“Why is there so little coverage of Americans who are struggling with poverty?”
The article has several linkups to studies and op-ed pieces, and poses this question:
What are you reading and watching on poverty in America? And what are your thoughts about media coverage of poverty?
In addition to this post on NBC‘s Facebook:
Poverty coverage takes up less than one percent of the news content in the nation’s major news outlets. Why is that?
As we continue our year-long report focused on Poverty in America, we want to know what you are reading and watching on the topic? And what are your thoughts about media coverage of poverty?
By the time I saw that Facebook discussion, there were about 150 comments and just as many shares. I posted this as a comment on that thread:
Poverty doesn’t get ratings? In a half an hour, this linkup has gone viral on Facebook. I’m a personal finance writer and social media team member for a Michigan newspaper – commenting here via my blog / column Facebook fan page. We know – it’s been proven over and over – that the most popular headlines and blog posts on my site include those that discuss food stamps, public assistance, living wage and minimum wage issues. We also see that on the newspaper site.
Wowza. I just read the comments on the NBC site and its Facebook page and I don’t even know where to start. I’ll discuss more in detail after I collect my thoughts. I will tell you that the most popular posts on Monroe on a Budget for the past two years have been on food stamps, minimum wage, living wage and related issues.
To be fair, I didn’t realize NBC was doing such a project. I’ll add it to my blogroll. But I have been following Michigan Radio‘s State of Opportunity project, which is specifically about poverty in Michigan, in addition to MLive newspaper network’s Job blog, which takes on some related themes.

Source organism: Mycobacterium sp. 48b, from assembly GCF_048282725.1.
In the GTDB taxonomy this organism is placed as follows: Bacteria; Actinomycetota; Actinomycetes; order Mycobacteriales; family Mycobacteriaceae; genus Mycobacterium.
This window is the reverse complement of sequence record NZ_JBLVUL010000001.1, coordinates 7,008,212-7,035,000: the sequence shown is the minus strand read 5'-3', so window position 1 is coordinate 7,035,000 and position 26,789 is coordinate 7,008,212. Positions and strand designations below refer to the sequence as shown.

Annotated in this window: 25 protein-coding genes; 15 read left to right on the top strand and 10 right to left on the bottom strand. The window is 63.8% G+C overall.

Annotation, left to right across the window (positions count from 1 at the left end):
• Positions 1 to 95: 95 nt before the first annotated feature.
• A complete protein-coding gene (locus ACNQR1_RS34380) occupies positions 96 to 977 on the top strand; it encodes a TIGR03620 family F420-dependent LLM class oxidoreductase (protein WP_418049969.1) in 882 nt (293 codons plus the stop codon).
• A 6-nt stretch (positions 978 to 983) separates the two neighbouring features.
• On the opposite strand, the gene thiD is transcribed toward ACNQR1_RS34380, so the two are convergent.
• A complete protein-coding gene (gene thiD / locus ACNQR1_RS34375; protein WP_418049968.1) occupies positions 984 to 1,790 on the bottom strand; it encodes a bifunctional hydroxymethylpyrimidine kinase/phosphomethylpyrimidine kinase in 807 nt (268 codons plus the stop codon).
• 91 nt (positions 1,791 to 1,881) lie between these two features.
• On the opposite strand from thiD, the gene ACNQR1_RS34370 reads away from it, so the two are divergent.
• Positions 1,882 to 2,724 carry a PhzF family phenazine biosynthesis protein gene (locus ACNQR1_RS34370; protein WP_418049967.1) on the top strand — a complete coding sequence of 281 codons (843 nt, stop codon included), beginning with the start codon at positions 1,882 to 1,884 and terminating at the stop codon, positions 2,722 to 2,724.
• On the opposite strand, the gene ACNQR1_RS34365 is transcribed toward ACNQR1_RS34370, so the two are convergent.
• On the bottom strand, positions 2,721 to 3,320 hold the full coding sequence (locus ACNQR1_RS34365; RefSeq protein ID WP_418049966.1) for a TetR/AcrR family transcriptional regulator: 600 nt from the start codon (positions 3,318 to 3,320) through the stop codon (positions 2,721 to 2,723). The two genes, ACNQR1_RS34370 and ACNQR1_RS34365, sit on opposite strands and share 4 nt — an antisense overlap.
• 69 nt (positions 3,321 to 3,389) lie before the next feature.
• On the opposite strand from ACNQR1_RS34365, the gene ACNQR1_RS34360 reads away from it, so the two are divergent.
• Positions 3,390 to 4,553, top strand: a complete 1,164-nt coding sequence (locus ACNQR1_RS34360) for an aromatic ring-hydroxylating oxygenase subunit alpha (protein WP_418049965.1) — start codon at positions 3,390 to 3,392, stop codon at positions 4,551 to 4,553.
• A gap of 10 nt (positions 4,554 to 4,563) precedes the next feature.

So what are the challenges for the news media in covering poverty?
They include finding people living in tough financial circumstances who are willing to go public and talk about it. This is not an off the cuff comment. Given the incredibly nasty comments that get posted on the Internet about people on public assistance – including a photo of a bumper sticker I saw on Facebook this morning, posted by someone I know, before this story broke – it takes a really unique person to admit they are on the public dole.
Perhaps you’ve heard me tell the story about the time in the early 1990s when I was a single / divorced mom trying to make ends meet. I applied for help from Department of Human Services, only to be told I made too much money.
I tell that story now because it is part of the backstory of what led to the launch of Monroe on a Budget in 2007.
I mentioned it to NO ONE at the time.
Another challenge is that people in financial crisis situations are in survival mode. They’re looking for resources, services and answers to problems. Those referrals could come through word of mouth, a hotline such as the United Way 211 service, a community reference site such as Julie’s List for southeast Michigan, or a social worker who will take lead them through the bureaucracy.
But telling one’s story to the public? It’s hard to see what resolution that might bring to the immediate problem, if they even think anyone would listen.